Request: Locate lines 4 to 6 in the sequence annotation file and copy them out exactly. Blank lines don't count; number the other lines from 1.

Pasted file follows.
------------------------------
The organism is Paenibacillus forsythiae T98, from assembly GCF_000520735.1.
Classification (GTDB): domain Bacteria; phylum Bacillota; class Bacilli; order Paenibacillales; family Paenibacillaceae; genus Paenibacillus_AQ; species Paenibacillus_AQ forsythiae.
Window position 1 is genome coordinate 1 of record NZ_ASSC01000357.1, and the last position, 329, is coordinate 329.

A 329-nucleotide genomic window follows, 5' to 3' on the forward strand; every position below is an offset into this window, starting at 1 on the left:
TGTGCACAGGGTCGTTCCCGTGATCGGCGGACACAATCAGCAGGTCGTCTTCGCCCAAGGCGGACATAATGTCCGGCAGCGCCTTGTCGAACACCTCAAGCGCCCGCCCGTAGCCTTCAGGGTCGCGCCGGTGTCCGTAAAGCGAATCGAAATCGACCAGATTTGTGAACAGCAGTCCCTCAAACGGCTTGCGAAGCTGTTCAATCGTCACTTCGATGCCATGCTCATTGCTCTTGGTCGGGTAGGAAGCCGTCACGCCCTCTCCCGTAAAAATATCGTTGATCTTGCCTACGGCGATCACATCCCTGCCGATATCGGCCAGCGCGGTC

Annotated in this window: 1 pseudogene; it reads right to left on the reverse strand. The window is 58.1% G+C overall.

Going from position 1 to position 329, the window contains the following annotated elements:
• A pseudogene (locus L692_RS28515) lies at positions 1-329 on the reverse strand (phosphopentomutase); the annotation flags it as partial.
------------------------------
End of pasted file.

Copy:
A 329-nucleotide genomic window follows, 5' to 3' on the forward strand; every position below is an offset into this window, starting at 1 on the left:
TGTGCACAGGGTCGTTCCCGTGATCGGCGGACACAATCAGCAGGTCGTCTTCGCCCAAGGCGGACATAATGTCCGGCAGCGCCTTGTCGAACACCTCAAGCGCCCGCCCGTAGCCTTCAGGGTCGCGCCGGTGTCCGTAAAGCGAATCGAAATCGACCAGATTTGTGAACAGCAGTCCCTCAAACGGCTTGCGAAGCTGTTCAATCGTCACTTCGATGCCATGCTCATTGCTCTTGGTCGGGTAGGAAGCCGTCACGCCCTCTCCCGTAAAAATATCGTTGATCTTGCCTACGGCGATCACATCCCTGCCGATATCGGCCAGCGCGGTC

Annotated in this window: 1 pseudogene; it reads right to left on the reverse strand. The window is 58.1% G+C overall.